Guitar Hero Metallica DLC Tracks Better Quality Than Universal's Retail CDs

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Internet audiophiles have discovered that the Guitar Hero version of Metallica album Death Magnetic is of better quality than the retail CD recently released by label Universal--and they have science to back it up.

"The CD version ... has been heavily compressed, limited and/or clipped, and sounds massively distorted as a result," said recording industry mixing engineer Ian Shepard in a blog post relayed by Wired.

The Guitar Hero version, on the other hand, uses a fuller dynamic range, as illustrated by a soundwave comparison pictured above. The more dynamic Guitar Hero version is more likely to resemble the songs as recorded by the group.

In this case, "compression" does not refer to data compression like MP3 files, but rather a "part of the 'loudness war,'" a recording industry technique in which the music's dynamic range (the range from soft to loud) is squished together to make music sound as loud as possible.

The technique, commonly used in TV commercials, means that the retail CD is ten decibels louder than the $18 Guitar Hero III DLC, or twice as loud to the human ear.

From The Chatty
  • reply
    September 17, 2008 11:36 AM

    Why doesn't the music industry just give up the loudness war? It has been well known for a while now and it just makes the music sound worse. My car stereo volume knob goes up to 40. Yet any recent CD is unbearably loud at 25.

    Give us higher quality music, we can always turn up the volume ourselves.

    • reply
      September 17, 2008 11:46 AM

      Music industry + higher quality music?

      I don't have enough LOLs to express my reaction to that idea.

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        September 17, 2008 1:21 PM

        He's talking about the sound quality--less use of compression, and so on.

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      September 17, 2008 11:50 AM

      Being louder sounds better on the radio because the radio does not have the same dynamic range of a CD, and a song will stick out more than other songs if it is louder. Thus, songs tend to get made for the radio.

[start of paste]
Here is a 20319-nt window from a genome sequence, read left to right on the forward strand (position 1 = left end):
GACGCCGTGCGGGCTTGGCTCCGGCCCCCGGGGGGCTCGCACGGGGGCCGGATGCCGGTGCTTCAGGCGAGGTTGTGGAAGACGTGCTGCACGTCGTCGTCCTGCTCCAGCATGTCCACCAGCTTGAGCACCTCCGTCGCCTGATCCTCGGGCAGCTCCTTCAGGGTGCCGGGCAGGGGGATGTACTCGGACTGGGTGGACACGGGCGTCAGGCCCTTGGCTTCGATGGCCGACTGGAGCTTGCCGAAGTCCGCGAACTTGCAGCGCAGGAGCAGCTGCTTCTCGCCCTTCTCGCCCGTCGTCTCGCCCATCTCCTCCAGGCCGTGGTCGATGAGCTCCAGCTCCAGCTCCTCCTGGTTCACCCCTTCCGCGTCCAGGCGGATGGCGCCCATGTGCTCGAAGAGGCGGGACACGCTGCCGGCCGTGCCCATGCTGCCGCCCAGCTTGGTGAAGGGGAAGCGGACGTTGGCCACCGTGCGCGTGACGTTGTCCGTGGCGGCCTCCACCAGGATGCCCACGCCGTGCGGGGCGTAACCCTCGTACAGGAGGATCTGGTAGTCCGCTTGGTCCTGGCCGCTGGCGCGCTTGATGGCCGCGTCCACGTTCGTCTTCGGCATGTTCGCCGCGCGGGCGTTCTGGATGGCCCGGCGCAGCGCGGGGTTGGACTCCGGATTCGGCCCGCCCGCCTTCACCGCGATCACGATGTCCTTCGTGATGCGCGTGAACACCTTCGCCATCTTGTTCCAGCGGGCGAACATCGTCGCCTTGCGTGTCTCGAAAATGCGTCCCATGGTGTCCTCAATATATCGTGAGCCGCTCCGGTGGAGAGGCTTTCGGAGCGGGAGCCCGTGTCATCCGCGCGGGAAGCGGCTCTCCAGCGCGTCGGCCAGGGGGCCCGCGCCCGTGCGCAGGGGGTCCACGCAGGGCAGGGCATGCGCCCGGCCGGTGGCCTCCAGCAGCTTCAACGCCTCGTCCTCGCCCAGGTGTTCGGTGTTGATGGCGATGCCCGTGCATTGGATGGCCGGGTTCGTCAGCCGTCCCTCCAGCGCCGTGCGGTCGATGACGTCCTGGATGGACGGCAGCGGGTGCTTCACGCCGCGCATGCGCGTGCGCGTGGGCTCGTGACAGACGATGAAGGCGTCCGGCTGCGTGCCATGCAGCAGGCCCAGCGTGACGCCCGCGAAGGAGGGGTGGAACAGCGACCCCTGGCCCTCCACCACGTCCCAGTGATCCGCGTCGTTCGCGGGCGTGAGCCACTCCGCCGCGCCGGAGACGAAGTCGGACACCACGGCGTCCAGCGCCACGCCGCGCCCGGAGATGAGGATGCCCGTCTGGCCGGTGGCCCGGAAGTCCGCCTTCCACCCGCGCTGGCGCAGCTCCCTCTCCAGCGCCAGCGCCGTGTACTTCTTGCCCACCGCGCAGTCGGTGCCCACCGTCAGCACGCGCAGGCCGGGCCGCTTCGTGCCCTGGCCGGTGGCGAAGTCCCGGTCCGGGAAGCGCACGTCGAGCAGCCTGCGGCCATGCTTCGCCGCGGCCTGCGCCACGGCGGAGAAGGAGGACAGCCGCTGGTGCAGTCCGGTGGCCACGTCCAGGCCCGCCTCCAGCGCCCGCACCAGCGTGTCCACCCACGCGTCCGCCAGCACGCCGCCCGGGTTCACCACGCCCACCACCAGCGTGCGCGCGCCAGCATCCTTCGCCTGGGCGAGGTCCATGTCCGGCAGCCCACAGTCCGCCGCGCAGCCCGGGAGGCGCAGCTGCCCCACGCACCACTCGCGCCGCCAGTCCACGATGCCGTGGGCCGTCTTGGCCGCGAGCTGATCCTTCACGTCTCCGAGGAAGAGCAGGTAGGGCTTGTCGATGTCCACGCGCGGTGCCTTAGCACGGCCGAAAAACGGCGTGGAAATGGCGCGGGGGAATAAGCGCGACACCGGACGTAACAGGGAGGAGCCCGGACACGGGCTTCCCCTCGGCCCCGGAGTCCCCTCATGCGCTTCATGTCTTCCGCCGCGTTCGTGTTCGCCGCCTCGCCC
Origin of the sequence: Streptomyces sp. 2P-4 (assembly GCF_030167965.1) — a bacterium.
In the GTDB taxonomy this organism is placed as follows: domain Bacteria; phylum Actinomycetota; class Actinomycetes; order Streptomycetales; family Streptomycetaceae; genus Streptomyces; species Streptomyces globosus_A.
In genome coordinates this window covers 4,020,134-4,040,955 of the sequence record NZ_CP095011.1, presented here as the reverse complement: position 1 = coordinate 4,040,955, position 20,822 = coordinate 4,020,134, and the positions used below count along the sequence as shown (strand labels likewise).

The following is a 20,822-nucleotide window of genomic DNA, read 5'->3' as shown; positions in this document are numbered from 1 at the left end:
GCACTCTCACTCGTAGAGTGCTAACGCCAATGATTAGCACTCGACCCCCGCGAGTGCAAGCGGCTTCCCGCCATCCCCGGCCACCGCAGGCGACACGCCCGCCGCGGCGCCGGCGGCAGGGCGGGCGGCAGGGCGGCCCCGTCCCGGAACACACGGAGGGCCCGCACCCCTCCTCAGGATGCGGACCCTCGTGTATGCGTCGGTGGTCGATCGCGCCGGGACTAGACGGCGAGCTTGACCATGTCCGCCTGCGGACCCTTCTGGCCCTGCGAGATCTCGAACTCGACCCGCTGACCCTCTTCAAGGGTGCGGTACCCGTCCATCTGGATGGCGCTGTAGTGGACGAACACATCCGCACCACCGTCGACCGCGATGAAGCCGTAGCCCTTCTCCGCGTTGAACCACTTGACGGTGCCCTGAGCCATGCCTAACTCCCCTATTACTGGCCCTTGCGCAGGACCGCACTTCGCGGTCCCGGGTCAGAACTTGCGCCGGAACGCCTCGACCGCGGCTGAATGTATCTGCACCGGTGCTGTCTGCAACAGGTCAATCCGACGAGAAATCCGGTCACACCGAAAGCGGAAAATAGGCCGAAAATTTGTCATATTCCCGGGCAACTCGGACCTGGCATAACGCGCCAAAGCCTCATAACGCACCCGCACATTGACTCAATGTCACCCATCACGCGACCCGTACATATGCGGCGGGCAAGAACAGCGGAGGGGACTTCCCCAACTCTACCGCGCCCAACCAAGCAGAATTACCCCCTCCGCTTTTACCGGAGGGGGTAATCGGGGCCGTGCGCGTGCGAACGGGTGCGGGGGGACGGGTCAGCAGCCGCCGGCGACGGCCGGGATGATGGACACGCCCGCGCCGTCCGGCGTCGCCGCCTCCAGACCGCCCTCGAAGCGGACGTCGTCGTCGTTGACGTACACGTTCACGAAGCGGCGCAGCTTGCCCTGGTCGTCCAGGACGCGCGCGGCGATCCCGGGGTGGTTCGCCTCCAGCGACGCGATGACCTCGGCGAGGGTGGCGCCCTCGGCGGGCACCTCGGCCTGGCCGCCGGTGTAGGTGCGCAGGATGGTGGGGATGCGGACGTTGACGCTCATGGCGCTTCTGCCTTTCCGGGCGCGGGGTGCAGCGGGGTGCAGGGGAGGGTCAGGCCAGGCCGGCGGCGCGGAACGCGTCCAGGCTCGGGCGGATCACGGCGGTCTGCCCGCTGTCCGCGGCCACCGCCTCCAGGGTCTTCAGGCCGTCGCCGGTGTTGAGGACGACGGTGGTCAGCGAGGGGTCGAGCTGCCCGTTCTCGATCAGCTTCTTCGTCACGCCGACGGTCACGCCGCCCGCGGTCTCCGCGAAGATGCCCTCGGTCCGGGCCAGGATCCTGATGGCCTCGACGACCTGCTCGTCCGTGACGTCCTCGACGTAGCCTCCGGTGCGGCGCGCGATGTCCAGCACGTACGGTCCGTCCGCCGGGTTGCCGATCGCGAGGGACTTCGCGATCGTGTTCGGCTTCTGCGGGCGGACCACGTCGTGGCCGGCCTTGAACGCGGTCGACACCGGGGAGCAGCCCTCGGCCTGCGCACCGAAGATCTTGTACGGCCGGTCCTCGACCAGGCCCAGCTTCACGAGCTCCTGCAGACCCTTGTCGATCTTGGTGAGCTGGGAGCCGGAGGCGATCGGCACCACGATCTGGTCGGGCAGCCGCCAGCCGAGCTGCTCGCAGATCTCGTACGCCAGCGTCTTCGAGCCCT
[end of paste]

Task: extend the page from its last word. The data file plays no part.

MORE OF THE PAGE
Aside: this is a prime example of why art in general should NEVER pander exactly to what people say they want. It always results in a lowest common denominator-type effect and the end result is watered down.

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        September 17, 2008 11:59 AM

        Aren't many radio stations switching to HD radio now?

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          September 17, 2008 12:11 PM

          Some.

          I work in the Radio Broadcast industry.

          It's been more of a "Oooh, we can do what?" Than a real direction.

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        September 17, 2008 12:04 PM

        Radio stations apply their own compression/limiting to help with that though so it's pretty redundant. I think the original causes for the trend where multipart, with the proliferation of cheap portable music players playing a role. Now it's become some monster where they feel people expect a certain level of loudness and when it isn't there they think it's bad. Uggh.

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          September 17, 2008 12:07 PM

          Good point. A LOT of people listen to music mostly in the car, which has...crappy speakers, generally. And then they throw them on their iPods, which have...crappy earphones, and compress them to 128kbps AAC, which does do a bit of a number to the audio.

          Like I said, its still being watered down.

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          September 17, 2008 12:12 PM

          Ya, our Program directors for our 3 stations are always fiddling with the audio processors to get a better sound.

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        September 17, 2008 4:23 PM

        This is a moot point though because radio is already using peak limiters and the like. If a CD is less loud and has more dynamic range, it would still get limited up anyways when it went out over the air. This sort of thing does NOT need to be done just for the purpose of radio, they're already doing the same thing to anything that goes out over the air.

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        September 20, 2008 11:29 AM

        Just like glossy screened laptops selling better than matte screened, even though they are mirrors and harder to see when outdoors. Or glossy bodied laptops and electronics that are fingerprint and smudge magnets. They are shiny! so people buy them. WTF

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      September 17, 2008 4:02 PM

      switch to classical music, the genre that values dynamic range as a fundamental part of the music itself.

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        September 17, 2008 11:53 PM

        we have ONE classical station around here. i occasionally turn it on when i dont have a cd, but most of the time its reaaaaallllllllly slow classical, with long, drawn out chords. the kind thats not good to listen to when youre trying to stay awake.